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Another View -- Chris Stewart and Meryl Levin: Don't Wait. Educate

October 07. 2015 8:44PM

All children deserve a strong start to life. And for many kids, that comes from a high-quality early learning programs. Without intellectual cognitive and emotional development, those early years are wasted.

The result? Studies show kids without access to quality early learning programs fall further and further behind as they move through school. They have an increased probability of behavioral issues in class. They are more likely to live in poverty or commit crimes in adulthood.

These facts hit a little too close to home for those of us who live here in the Granite State.

New Hampshire is one of only a few states in the nation — and the only state in New England — that does not have a publicly-funded preschool program. Despite the importance of the formative early years, we invest next-to-nothing in early learning opportunities for our kids.

According to BusinessNH Magazine, over the past two years the federal government has distributed “$177.5 million to the five other New England states to help them improve access to and quality of early childhood education.” New Hampshire received zero dollars because it has no programs to assist.

The demand for early learning is all the more acute here in Manchester in light of the recent flood of drug-related crime plaguing the Queen City. A growing body of scholarly research shows quality early learning programs reduce the risk of toddlers growing up and turning to criminal activity as adults. We have an obvious and immediate need for crime prevention strategies. Those strategies must work in conjunction with long-term preventive strategies such as early childhood education to ensure the future safety and security of our community.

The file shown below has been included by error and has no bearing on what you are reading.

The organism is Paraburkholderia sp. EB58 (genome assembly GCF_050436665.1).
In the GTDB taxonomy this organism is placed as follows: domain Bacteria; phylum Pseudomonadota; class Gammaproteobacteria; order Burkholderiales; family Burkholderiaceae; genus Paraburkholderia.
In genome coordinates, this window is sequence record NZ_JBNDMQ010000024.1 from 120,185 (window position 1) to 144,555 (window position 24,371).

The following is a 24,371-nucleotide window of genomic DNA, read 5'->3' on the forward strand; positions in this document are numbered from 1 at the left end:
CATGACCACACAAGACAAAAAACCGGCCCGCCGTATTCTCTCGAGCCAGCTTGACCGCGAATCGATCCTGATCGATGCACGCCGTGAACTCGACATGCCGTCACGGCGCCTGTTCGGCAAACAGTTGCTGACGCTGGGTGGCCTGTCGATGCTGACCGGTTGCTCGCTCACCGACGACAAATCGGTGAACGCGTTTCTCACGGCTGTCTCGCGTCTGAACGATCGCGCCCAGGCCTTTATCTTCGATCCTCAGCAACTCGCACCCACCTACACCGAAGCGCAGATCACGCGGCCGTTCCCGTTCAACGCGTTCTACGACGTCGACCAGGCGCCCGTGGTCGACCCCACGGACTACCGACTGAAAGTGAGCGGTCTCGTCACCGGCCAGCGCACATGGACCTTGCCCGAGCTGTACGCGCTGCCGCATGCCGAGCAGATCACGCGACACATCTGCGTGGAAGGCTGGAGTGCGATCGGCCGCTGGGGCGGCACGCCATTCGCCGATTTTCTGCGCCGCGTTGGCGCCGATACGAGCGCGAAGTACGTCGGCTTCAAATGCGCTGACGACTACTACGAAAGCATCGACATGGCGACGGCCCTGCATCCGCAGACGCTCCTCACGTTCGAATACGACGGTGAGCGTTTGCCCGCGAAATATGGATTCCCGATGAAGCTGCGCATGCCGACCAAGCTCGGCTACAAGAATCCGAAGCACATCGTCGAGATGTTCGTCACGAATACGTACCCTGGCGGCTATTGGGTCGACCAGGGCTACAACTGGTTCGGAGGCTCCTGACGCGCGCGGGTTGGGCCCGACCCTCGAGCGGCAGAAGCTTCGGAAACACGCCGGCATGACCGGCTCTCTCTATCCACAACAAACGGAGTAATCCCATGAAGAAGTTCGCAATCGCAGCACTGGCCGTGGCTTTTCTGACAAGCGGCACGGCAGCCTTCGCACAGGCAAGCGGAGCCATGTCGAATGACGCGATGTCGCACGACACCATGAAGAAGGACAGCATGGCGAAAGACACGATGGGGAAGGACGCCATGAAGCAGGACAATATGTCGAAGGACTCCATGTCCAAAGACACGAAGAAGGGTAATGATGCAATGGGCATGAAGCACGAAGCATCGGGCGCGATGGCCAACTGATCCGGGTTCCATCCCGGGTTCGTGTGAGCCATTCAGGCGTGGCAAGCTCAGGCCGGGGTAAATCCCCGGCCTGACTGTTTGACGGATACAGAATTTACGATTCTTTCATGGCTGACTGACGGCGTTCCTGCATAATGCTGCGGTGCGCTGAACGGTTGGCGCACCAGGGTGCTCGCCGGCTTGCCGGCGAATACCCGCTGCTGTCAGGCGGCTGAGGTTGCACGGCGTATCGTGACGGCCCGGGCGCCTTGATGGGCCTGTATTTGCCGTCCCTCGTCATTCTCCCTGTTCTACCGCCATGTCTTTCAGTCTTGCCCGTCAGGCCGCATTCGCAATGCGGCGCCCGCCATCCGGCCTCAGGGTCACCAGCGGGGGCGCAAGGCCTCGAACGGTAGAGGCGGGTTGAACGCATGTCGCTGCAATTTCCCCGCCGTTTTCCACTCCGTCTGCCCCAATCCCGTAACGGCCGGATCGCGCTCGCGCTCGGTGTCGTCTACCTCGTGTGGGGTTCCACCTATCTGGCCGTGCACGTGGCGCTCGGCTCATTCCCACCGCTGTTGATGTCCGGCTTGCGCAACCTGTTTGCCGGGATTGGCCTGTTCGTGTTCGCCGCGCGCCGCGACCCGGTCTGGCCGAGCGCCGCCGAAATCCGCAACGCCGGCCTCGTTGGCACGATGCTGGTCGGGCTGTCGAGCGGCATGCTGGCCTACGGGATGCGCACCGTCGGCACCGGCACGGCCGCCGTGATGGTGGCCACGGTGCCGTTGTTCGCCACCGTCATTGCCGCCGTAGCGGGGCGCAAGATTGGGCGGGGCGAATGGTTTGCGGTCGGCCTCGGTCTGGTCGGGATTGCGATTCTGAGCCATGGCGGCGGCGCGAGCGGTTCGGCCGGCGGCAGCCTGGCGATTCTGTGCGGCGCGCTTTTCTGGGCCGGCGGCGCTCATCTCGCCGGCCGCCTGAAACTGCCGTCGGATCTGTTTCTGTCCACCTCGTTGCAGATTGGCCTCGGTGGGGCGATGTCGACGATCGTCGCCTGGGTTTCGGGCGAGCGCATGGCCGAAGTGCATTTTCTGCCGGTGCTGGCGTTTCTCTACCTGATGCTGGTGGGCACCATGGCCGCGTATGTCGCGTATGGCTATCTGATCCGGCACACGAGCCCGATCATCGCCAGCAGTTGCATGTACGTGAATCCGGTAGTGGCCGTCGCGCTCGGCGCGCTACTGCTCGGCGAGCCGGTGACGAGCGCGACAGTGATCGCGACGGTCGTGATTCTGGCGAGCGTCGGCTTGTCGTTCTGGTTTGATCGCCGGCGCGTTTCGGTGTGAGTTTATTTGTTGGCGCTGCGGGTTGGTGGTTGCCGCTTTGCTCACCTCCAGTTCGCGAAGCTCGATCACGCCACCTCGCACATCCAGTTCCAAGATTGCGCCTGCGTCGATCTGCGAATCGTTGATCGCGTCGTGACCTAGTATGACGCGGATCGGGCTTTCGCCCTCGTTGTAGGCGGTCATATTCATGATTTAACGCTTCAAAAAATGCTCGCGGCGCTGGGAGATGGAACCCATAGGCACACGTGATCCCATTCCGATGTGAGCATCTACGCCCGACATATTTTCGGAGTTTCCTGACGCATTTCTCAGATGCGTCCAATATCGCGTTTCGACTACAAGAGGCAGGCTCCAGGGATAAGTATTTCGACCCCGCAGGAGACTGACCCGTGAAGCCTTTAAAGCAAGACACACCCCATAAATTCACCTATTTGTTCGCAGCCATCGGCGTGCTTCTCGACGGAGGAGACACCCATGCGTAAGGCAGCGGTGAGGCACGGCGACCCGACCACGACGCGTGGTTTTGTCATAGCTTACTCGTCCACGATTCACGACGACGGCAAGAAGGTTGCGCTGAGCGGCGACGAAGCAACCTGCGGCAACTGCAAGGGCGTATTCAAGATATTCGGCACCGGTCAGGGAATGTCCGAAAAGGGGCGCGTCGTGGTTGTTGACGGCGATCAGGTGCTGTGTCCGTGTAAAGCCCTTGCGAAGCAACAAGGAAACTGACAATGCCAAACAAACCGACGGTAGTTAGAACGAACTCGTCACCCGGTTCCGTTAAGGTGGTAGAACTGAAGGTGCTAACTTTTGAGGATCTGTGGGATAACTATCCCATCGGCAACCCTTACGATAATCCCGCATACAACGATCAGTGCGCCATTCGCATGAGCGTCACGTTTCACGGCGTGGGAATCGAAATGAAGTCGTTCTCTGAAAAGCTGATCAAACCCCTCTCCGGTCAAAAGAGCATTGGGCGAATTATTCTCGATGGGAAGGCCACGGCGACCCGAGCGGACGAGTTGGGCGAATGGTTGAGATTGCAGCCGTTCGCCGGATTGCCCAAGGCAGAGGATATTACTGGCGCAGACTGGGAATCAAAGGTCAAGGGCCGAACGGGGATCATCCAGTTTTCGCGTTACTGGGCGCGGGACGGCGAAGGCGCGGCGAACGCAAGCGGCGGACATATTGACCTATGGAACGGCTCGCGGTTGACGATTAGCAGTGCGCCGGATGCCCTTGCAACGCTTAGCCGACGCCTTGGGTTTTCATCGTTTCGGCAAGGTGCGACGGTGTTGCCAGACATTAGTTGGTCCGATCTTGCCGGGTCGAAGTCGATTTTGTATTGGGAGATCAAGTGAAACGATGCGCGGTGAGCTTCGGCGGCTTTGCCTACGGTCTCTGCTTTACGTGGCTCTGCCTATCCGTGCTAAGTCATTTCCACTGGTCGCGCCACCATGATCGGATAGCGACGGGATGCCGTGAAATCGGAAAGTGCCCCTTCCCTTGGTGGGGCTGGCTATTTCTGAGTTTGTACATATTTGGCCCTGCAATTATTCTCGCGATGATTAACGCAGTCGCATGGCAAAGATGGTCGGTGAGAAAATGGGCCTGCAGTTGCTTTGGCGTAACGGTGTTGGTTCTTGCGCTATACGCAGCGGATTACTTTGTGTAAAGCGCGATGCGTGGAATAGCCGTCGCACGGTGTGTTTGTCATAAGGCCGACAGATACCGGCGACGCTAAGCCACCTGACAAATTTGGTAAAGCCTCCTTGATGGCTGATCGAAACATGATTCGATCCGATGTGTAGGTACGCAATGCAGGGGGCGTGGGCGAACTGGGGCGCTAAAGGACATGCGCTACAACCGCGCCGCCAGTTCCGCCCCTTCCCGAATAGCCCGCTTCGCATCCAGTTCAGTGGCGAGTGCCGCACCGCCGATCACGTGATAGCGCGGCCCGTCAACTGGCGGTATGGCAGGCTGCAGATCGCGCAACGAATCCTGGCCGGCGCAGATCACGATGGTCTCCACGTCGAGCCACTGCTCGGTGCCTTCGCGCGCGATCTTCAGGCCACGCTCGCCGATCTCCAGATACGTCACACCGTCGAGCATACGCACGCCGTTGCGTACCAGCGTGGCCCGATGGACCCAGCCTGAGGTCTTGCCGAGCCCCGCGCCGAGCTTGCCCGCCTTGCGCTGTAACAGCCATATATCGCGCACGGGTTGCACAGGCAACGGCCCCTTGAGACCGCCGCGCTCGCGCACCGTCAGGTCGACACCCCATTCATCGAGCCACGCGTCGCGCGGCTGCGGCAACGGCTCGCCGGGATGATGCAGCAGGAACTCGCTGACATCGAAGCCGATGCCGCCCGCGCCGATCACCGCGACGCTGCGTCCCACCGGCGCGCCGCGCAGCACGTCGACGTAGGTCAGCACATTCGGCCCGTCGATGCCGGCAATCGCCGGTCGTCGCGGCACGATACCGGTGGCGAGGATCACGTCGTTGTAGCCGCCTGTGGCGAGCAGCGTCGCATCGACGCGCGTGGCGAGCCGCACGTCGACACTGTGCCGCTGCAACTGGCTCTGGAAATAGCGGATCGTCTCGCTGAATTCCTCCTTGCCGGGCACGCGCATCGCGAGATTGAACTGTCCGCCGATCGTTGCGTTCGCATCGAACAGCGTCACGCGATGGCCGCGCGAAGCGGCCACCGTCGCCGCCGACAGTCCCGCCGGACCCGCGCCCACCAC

As parents, we care about the education of our children. As a founder of New Hampshire’s first public Montessori charter school (Meryl) and a former member of the Manchester Board of School Committee, we have a passion for the education of all of Manchester’s children.

One of us is a Republican and the other a Democrat. While we might not see eye-to-eye on everything, we are both raising our children in Manchester and couldn’t agree more that Manchester families need access to high-quality early childhood education programs.

Simply put, Manchester can’t afford to wait for the politicians in Concord or Washington, D.C. We intend to act now and act locally to give our kids and our community a brighter future.

That is why we’re thrilled to partner with the Save the Children Action Network (SCAN) on a new campaign called Don’t Wait. Educate.

SCAN has already been acting in a bipartisan fashion in New Hampshire, urging presidential candidates from both parties to support early learning programs at the federal level since our first-in-the-nation primary season kicked off this spring. Now, through this campaign, we and SCAN — along with citizens of Manchester, community leaders, members of law enforcement and representatives from the business community — will encourage candidates for the Board of Alderman and the Board of School Committee to pledge to expand early childhood education opportunities for Manchester families during the 2016-2017 term.

In the coming weeks, we’ll educate voters and challenge candidates. We’ll support candidates who join our cause and educate voters about their platforms. We intend to make access to early learning a reality for every family in the Queen City. We hope you’ll join us.

Chris Stewart and Meryl Levin are co-chairs of the Don’t Wait. Educate campaign. Stewart is a former member of the Manchester Board of School Committee and Levin is a founder of Mill Falls Charter School located in Manchester.

Education Social issues Guest Commentary Manchester

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